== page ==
At this point I'm so tired and weary and confused I just start to babble and free associate. I tell her about the Village Coffee Shop, a little cafe right next to PC Express. I tell her how it's one of the few places in Boulder where you won't ever find anyone wearing a tie. I talk about how Ricky Weiser (the woman mostly responsible for the fact that Boulder has tons of open space) used to eat there. That Ricky was an avid SCAdian, and how her son Scott, who I've vaguely talked to on Usenet a couple of times, burned her body on a funeral pyre when she died recently - as she had wanted. Not only does this random outburst not phase the woman, she actually starts grinning! She talks about computers and the web some more, incoherently as before.
A glance at my watch reveals it's 8:28 at this point, and I'm wondering how the hell I'm going to politely tell her I have to close up the store. Two somewhat rough-looking guys walk in, start pawing the merchandise. I figure they're probably late-night shoplifters. Great...
The woman's eyes get real big. She scoots in closer to the counter and looks at the guys fearfully. She asks me for a piece of paper and a pen. I mentally say "what the hell" and I give her a pen and the pad of post-it notes from behind the counter. In broken handwriting she writes, "These men have been standing outside, watching us for a long time." I nod and smile at her and say, "Hm, that's very interesting." She scratches out another note in ever worse handwriting. I can barely make out,"I think they were watching us..." I shrug and say, "Well, I'm open pretty late, so maybe they just were curious." She looks at me strangely and says, "You're not worried about it?" I shrug and say, "Not really." I mean, the guys look like they need to shave and wash their jackets, but they don't look like they're about to cut my throat or anything...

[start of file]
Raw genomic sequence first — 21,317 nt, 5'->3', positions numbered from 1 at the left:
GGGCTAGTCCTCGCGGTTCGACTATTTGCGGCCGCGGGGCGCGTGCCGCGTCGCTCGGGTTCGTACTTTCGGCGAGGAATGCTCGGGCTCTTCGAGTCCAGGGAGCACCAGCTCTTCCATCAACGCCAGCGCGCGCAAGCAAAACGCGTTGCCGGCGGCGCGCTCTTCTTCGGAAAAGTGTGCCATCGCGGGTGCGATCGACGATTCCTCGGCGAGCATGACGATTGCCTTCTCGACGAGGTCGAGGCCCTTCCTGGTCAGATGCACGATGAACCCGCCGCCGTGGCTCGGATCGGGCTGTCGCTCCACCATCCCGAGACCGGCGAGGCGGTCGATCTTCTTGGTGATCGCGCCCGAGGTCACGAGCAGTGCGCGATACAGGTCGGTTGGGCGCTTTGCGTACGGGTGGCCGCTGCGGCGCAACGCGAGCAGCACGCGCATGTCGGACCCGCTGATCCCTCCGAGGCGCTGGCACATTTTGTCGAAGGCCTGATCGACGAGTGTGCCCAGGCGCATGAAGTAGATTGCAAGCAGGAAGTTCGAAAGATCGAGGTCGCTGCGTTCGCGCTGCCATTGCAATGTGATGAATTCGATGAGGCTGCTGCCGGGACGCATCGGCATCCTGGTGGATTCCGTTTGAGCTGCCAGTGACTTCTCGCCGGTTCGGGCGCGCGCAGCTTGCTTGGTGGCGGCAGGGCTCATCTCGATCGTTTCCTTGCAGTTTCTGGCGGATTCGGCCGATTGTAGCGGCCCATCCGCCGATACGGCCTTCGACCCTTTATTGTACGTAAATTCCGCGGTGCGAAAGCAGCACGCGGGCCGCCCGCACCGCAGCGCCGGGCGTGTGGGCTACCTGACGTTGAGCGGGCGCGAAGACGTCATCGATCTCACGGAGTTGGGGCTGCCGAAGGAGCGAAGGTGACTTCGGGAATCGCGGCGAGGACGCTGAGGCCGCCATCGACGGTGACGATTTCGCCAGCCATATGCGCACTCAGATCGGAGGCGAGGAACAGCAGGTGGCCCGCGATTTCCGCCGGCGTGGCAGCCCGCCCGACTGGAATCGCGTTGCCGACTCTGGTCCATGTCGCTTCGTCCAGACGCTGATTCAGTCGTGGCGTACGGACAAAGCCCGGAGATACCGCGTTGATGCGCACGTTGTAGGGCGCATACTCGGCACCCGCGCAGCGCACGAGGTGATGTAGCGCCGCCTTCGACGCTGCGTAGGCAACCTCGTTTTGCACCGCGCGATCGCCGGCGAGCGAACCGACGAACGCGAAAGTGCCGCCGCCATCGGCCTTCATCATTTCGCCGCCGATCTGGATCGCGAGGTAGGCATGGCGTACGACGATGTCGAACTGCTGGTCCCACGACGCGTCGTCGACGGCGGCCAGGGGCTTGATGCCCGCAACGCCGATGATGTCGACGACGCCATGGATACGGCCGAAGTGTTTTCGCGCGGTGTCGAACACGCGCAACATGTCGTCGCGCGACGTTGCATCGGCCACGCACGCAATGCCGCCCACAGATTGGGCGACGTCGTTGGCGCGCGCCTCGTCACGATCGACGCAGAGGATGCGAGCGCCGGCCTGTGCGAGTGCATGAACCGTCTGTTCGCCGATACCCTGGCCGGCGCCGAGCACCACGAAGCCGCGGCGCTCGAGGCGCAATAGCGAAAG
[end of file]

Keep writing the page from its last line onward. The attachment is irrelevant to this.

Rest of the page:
She gets even more nervous, and gives me the post-it notes to throw away (so the guys can't see them?). I toss them in the trash behind the counter. This seems to satisfy her, but she runs out the door anyway. Finally.
I approach the guys and ask them if there's anything I can help them find. They say not really, just looking. I nod, and say that technically the store closed at 8. So feel free to look around, but I'm going to get vacuum out and start cleaning up. At this they say "Oh" and head for the door. Not such bad guys after all it seems...
I swear to god, this place is a freak show two days a week. Today wasn't typical, but we still get a lot of weirdos through here. My other favorite memory is the retarded kids that came to look at phones. Apparently there's some home for developmentally disabled young adults somewhere near the store.